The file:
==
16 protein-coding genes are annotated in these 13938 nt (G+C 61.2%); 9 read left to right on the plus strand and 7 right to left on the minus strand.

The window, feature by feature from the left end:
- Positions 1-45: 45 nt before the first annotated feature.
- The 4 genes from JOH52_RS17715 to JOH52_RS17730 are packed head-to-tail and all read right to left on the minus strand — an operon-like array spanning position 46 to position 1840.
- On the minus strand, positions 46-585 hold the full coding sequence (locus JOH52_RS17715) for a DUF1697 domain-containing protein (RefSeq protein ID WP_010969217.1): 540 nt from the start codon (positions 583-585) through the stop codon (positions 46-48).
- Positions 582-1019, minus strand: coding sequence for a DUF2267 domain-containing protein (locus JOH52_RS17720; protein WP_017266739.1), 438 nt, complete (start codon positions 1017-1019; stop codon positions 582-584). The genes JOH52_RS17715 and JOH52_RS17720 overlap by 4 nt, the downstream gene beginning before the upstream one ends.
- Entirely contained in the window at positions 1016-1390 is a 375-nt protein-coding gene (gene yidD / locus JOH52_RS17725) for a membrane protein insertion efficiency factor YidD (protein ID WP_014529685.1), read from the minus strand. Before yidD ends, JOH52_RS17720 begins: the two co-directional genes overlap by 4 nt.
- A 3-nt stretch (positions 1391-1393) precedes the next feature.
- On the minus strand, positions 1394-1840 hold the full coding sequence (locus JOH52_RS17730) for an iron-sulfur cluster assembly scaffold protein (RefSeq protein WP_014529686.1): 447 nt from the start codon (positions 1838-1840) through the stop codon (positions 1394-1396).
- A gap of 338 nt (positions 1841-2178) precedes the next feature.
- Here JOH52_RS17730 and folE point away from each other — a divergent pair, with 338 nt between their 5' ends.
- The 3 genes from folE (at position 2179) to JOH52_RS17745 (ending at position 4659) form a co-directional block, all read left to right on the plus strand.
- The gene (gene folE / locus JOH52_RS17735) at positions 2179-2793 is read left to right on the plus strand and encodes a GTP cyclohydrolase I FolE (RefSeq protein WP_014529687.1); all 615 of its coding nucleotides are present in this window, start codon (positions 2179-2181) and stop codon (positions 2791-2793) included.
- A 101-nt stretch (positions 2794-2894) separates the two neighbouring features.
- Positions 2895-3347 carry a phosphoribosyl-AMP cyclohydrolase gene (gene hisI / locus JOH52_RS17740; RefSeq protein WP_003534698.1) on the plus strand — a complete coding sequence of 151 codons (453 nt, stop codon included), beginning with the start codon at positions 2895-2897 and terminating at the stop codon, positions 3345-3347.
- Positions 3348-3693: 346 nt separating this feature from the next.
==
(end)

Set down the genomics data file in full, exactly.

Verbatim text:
16 protein-coding genes are annotated in these 13938 nt (G+C 61.2%); 9 read left to right on the plus strand and 7 right to left on the minus strand.

The window, feature by feature from the left end:
- Positions 1-45: 45 nt before the first annotated feature.
- The 4 genes from JOH52_RS17715 to JOH52_RS17730 are packed head-to-tail and all read right to left on the minus strand — an operon-like array spanning position 46 to position 1840.
- On the minus strand, positions 46-585 hold the full coding sequence (locus JOH52_RS17715) for a DUF1697 domain-containing protein (RefSeq protein ID WP_010969217.1): 540 nt from the start codon (positions 583-585) through the stop codon (positions 46-48).
- Positions 582-1019, minus strand: coding sequence for a DUF2267 domain-containing protein (locus JOH52_RS17720; protein WP_017266739.1), 438 nt, complete (start codon positions 1017-1019; stop codon positions 582-584). The genes JOH52_RS17715 and JOH52_RS17720 overlap by 4 nt, the downstream gene beginning before the upstream one ends.
- Entirely contained in the window at positions 1016-1390 is a 375-nt protein-coding gene (gene yidD / locus JOH52_RS17725) for a membrane protein insertion efficiency factor YidD (protein ID WP_014529685.1), read from the minus strand. Before yidD ends, JOH52_RS17720 begins: the two co-directional genes overlap by 4 nt.
- A 3-nt stretch (positions 1391-1393) precedes the next feature.
- On the minus strand, positions 1394-1840 hold the full coding sequence (locus JOH52_RS17730) for an iron-sulfur cluster assembly scaffold protein (RefSeq protein WP_014529686.1): 447 nt from the start codon (positions 1838-1840) through the stop codon (positions 1394-1396).
- A gap of 338 nt (positions 1841-2178) precedes the next feature.
- Here JOH52_RS17730 and folE point away from each other — a divergent pair, with 338 nt between their 5' ends.
- The 3 genes from folE (at position 2179) to JOH52_RS17745 (ending at position 4659) form a co-directional block, all read left to right on the plus strand.
- The gene (gene folE / locus JOH52_RS17735) at positions 2179-2793 is read left to right on the plus strand and encodes a GTP cyclohydrolase I FolE (RefSeq protein WP_014529687.1); all 615 of its coding nucleotides are present in this window, start codon (positions 2179-2181) and stop codon (positions 2791-2793) included.
- A 101-nt stretch (positions 2794-2894) separates the two neighbouring features.
- Positions 2895-3347 carry a phosphoribosyl-AMP cyclohydrolase gene (gene hisI / locus JOH52_RS17740; RefSeq protein WP_003534698.1) on the plus strand — a complete coding sequence of 151 codons (453 nt, stop codon included), beginning with the start codon at positions 2895-2897 and terminating at the stop codon, positions 3345-3347.
- Positions 3348-3693: 346 nt separating this feature from the next.